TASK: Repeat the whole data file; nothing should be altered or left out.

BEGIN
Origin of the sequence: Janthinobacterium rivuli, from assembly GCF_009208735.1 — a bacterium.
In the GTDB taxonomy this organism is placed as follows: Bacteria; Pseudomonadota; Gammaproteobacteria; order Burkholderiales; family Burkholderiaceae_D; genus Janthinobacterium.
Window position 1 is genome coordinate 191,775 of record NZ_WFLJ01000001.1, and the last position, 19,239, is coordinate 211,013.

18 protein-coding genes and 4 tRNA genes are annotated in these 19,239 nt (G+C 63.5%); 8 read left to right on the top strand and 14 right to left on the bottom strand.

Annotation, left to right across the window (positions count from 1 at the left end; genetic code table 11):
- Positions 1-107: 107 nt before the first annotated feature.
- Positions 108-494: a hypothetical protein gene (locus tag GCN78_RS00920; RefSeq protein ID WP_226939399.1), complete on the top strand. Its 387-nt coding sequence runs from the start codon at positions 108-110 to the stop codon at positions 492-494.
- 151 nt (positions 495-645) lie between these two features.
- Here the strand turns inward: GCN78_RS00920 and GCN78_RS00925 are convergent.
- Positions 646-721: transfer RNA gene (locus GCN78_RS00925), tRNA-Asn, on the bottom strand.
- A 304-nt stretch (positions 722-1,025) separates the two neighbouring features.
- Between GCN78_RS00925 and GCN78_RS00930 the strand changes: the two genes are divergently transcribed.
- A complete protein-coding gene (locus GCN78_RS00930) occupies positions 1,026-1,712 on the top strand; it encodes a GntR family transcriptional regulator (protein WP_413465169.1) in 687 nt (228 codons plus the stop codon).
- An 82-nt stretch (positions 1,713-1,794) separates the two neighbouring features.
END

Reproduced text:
Origin of the sequence: Janthinobacterium rivuli, from assembly GCF_009208735.1 — a bacterium.
In the GTDB taxonomy this organism is placed as follows: Bacteria; Pseudomonadota; Gammaproteobacteria; order Burkholderiales; family Burkholderiaceae_D; genus Janthinobacterium.
Window position 1 is genome coordinate 191,775 of record NZ_WFLJ01000001.1, and the last position, 19,239, is coordinate 211,013.

18 protein-coding genes and 4 tRNA genes are annotated in these 19,239 nt (G+C 63.5%); 8 read left to right on the top strand and 14 right to left on the bottom strand.

Annotation, left to right across the window (positions count from 1 at the left end; genetic code table 11):
- Positions 1-107: 107 nt before the first annotated feature.
- Positions 108-494: a hypothetical protein gene (locus tag GCN78_RS00920; RefSeq protein ID WP_226939399.1), complete on the top strand. Its 387-nt coding sequence runs from the start codon at positions 108-110 to the stop codon at positions 492-494.
- 151 nt (positions 495-645) lie between these two features.
- Here the strand turns inward: GCN78_RS00920 and GCN78_RS00925 are convergent.
- Positions 646-721: transfer RNA gene (locus GCN78_RS00925), tRNA-Asn, on the bottom strand.
- A 304-nt stretch (positions 722-1,025) separates the two neighbouring features.
- Between GCN78_RS00925 and GCN78_RS00930 the strand changes: the two genes are divergently transcribed.
- A complete protein-coding gene (locus GCN78_RS00930) occupies positions 1,026-1,712 on the top strand; it encodes a GntR family transcriptional regulator (protein WP_413465169.1) in 687 nt (228 codons plus the stop codon).
- An 82-nt stretch (positions 1,713-1,794) separates the two neighbouring features.